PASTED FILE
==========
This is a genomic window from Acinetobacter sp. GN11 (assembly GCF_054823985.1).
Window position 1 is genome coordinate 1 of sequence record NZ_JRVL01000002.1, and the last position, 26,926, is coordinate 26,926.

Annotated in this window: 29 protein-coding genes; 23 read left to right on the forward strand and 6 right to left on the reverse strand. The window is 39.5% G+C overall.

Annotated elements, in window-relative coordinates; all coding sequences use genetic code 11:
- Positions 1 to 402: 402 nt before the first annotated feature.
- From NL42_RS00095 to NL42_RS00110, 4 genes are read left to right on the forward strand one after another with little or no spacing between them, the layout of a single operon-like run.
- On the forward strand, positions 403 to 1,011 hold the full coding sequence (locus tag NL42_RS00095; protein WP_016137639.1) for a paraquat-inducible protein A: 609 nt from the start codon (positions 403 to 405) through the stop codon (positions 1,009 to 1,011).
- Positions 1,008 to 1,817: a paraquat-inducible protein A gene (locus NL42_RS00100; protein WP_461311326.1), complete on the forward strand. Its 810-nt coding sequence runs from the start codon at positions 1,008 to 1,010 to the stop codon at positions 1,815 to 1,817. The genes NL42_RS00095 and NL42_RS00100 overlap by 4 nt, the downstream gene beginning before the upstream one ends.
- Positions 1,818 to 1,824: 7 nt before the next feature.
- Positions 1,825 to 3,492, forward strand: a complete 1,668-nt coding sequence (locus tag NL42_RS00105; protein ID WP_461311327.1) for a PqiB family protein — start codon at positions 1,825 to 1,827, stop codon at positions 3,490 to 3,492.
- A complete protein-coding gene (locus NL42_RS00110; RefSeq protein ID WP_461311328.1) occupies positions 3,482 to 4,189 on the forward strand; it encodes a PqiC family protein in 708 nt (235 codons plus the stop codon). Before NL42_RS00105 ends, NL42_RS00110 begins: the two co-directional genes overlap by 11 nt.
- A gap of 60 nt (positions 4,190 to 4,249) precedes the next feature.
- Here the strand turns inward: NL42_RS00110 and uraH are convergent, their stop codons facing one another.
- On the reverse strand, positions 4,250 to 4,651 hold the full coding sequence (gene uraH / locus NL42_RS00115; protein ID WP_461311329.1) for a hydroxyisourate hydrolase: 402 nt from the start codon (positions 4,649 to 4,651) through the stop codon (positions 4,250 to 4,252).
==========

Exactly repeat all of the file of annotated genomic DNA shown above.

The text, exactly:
This is a genomic window from Acinetobacter sp. GN11 (assembly GCF_054823985.1).
Window position 1 is genome coordinate 1 of sequence record NZ_JRVL01000002.1, and the last position, 26,926, is coordinate 26,926.

Annotated in this window: 29 protein-coding genes; 23 read left to right on the forward strand and 6 right to left on the reverse strand. The window is 39.5% G+C overall.

Annotated elements, in window-relative coordinates; all coding sequences use genetic code 11:
- Positions 1 to 402: 402 nt before the first annotated feature.
- From NL42_RS00095 to NL42_RS00110, 4 genes are read left to right on the forward strand one after another with little or no spacing between them, the layout of a single operon-like run.
- On the forward strand, positions 403 to 1,011 hold the full coding sequence (locus tag NL42_RS00095; protein WP_016137639.1) for a paraquat-inducible protein A: 609 nt from the start codon (positions 403 to 405) through the stop codon (positions 1,009 to 1,011).
- Positions 1,008 to 1,817: a paraquat-inducible protein A gene (locus NL42_RS00100; protein WP_461311326.1), complete on the forward strand. Its 810-nt coding sequence runs from the start codon at positions 1,008 to 1,010 to the stop codon at positions 1,815 to 1,817. The genes NL42_RS00095 and NL42_RS00100 overlap by 4 nt, the downstream gene beginning before the upstream one ends.
- Positions 1,818 to 1,824: 7 nt before the next feature.
- Positions 1,825 to 3,492, forward strand: a complete 1,668-nt coding sequence (locus tag NL42_RS00105; protein ID WP_461311327.1) for a PqiB family protein — start codon at positions 1,825 to 1,827, stop codon at positions 3,490 to 3,492.
- A complete protein-coding gene (locus NL42_RS00110; RefSeq protein ID WP_461311328.1) occupies positions 3,482 to 4,189 on the forward strand; it encodes a PqiC family protein in 708 nt (235 codons plus the stop codon). Before NL42_RS00105 ends, NL42_RS00110 begins: the two co-directional genes overlap by 11 nt.
- A gap of 60 nt (positions 4,190 to 4,249) precedes the next feature.
- Here the strand turns inward: NL42_RS00110 and uraH are convergent, their stop codons facing one another.
- On the reverse strand, positions 4,250 to 4,651 hold the full coding sequence (gene uraH / locus NL42_RS00115; protein ID WP_461311329.1) for a hydroxyisourate hydrolase: 402 nt from the start codon (positions 4,649 to 4,651) through the stop codon (positions 4,250 to 4,252).